Banding together, modern technology opens new doors

Share This Post

"The world is beautiful. Just listen."

That's the comment that got the most "likes" during the livestream of the Shanshui Folk Music Troupe. An introduction to the main members of the band might grant one a deeper understanding of the words.

Zhong Huile, the vice and executive chief of the band, is not blind, but almost. He suffers from congenital cataracts and can only see things within 10 centimeters; It was with this poor eyesight that he learned to play the normal flute, the oboe-like suona, the dongxiao, an end-blown bamboo flute, as well as hulusi, a kind of gourd-shaped flute. He has gained a reputation for his woodwind versatility among both bandmates and, a loyal army of online followers.

Zhong is also one of the two co-founders, together with Liu Jidong, as well as the executive director of the band. It was him that arranged its move to Xi'an and Zhejiang, as well as coordinating its internal relations and proposing the foray into livestreaming.

Liu, who is director of the band, has mobility issues in his legs and cannot walk well. However, he is good at business relations and is always on the hunt for more opportunities. Alongside Zhong, it was Liu that invested into the startup fund in 2008, and pulled together the resources for the band to survive.

Chen Mengjing is Zhong's wife, as well as his partner in performance. She had infantile paralysis when she was one year old, which left her with leg issues. Yet, she overcome the difficulties and learned guzheng, as well as other stringed musical instruments.

She is nicknamed "Chang'e" by fans of the band's livestream, because their most famous song is Song of the Heavenly Palace, derived from the TV series A Journey to the West, in which the fairy Chang'e is a main character. She and Zhong perform together in their own livestream, as well as with the wider ensemble.

Gao Xinxin is a special member of the band. When the livestreaming began and everybody was playing their instruments, Gao was just sitting there. Many viewers asked in the comment section who she was and why she appeared in the livestream.

All questions were answered when she opened her mouth. She sang only one phonetic syllable, "ah…", but it was the highest note of Song of the Heavenly Palace and her voice impressed everybody. She is visually impaired, but her heart is full of sunshine.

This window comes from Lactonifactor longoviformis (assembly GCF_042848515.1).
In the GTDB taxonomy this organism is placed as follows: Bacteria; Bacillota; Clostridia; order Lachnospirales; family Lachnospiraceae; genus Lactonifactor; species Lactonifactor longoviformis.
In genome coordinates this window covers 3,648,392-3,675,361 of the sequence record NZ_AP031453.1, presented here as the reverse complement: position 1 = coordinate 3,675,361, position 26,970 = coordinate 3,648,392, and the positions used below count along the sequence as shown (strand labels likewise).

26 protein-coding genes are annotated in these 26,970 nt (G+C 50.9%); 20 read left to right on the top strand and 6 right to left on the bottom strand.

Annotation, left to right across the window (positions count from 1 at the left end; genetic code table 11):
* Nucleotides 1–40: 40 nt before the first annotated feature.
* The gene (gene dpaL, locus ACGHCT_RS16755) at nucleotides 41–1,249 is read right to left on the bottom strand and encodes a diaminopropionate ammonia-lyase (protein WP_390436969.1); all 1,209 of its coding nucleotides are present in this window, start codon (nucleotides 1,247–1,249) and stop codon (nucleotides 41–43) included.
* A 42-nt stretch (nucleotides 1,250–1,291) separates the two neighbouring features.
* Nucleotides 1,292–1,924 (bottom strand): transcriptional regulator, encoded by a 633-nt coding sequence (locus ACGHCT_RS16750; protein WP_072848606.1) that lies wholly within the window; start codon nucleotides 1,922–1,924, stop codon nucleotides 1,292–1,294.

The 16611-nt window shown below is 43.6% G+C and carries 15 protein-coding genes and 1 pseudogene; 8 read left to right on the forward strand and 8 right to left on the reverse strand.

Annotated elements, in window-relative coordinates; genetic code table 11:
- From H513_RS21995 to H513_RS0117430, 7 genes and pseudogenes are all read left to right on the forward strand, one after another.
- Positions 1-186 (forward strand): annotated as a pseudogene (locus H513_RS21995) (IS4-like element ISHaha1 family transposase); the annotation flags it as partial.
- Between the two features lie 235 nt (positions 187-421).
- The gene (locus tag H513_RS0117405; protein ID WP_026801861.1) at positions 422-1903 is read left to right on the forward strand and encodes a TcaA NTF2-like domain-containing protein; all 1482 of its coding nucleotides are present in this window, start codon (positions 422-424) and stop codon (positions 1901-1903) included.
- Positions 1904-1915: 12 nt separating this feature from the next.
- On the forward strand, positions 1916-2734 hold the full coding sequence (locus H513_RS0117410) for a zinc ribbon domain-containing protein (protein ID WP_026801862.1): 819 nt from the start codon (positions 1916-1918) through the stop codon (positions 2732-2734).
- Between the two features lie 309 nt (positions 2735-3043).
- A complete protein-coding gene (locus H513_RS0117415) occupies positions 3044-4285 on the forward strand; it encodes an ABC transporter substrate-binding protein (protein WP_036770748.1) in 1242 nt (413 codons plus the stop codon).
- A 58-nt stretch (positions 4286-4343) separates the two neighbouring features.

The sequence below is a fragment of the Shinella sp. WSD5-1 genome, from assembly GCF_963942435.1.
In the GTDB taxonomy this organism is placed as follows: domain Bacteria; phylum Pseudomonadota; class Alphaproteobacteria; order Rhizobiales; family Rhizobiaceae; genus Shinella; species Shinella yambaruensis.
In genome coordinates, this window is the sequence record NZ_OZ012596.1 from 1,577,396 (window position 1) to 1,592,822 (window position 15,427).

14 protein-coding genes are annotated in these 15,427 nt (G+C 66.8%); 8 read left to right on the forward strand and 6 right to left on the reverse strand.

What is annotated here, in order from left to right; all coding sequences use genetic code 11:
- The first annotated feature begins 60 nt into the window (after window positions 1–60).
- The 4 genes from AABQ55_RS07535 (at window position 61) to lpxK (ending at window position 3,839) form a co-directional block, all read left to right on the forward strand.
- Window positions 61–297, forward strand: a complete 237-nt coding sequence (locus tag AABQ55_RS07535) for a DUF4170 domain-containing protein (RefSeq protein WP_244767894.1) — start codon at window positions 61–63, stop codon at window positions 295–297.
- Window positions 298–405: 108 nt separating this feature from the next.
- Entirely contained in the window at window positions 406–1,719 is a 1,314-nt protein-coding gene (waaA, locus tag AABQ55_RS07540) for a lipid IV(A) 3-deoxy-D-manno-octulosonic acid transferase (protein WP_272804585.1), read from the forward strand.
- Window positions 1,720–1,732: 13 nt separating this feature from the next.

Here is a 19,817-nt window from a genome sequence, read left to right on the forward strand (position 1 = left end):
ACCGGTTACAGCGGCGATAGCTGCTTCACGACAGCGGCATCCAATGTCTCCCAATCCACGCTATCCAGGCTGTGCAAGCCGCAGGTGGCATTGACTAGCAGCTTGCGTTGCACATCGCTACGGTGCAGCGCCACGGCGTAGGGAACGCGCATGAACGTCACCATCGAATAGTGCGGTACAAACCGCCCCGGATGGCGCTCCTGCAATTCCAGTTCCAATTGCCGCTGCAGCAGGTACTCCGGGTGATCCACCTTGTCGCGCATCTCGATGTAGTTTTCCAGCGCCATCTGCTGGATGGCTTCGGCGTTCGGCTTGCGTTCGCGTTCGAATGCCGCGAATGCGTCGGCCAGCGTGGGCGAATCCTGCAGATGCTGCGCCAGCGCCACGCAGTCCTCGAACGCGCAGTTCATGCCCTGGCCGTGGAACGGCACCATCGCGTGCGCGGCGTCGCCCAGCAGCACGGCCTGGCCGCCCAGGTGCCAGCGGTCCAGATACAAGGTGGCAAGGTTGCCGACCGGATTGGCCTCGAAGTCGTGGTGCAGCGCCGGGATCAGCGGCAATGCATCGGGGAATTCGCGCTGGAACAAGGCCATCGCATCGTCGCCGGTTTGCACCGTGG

Erhu is a traditional Chinese stringed musical instrument, similar to a violin, which requires the player to hold a bow in the right hand to play it. Yet because of Wang Zhao's disability he holds the Guinness World Record included him as "the world's first left-hand erhu player", and his followers refer to him as "left-hand erhu".

Life might have closed some doors to them, but, through their own efforts, and with the help of modern technology, they have opened new windows to the world.

Follow Chinafolk on Twitter and Facebook to join the conversation.
ChinaNews App Download
spot_img

Related Posts

Starry nights on stage

From popular children's choir to Peking Opera, cultural carnival promises a surge of nostalgia as the People's Republic of China celebrates its anniversary.

Upcoming documentary show presents a rich 'Bouquet' of Chinese civilization

Within just five minutes, the extent and scope of Chinese culture is given a vivid presentation in China Bouquet, a bilingual documentary which will be for viewing on several online platforms.

Tasty tradition is sweet success for culture

Seen from afar, they are decorative polychromatic flowers, placed front and center at dining tables to feast the eyes.

High tech and art merge in Nanjing exhibition

The ongoing exhibition In the Line of Flight, for Possible Worlds at Deji Art Museum in Nanjing, Jiangsu province, has attracted lots of visitors by offering them a cool experience by mixing art and technology.

​Exhibition reviews development of ancient Chinese paintings

Editor's note: A collection of more than 1,700 copies of Chinese paintings and related calligraphy works from the Han Dynasty (202 B.C.- A.D. 220) to the Qing Dynasty (1636-1912) are currently on display at the National Museum of China in Beijing. 

Billboard expands its coverage in China’s market

As Billboard expands in Asia, Billboard China, a new edition, has been launched.Mike Van, who was named the new president of Billboard this May, said in an interview with China Daily that, "Billboard is further expanding its coverage in one of the biggest music markets in the world" and the move will be "bringing global pop music to Chinese fans and expose Chinese artists and music to an international audience".
- Advertisement -spot_img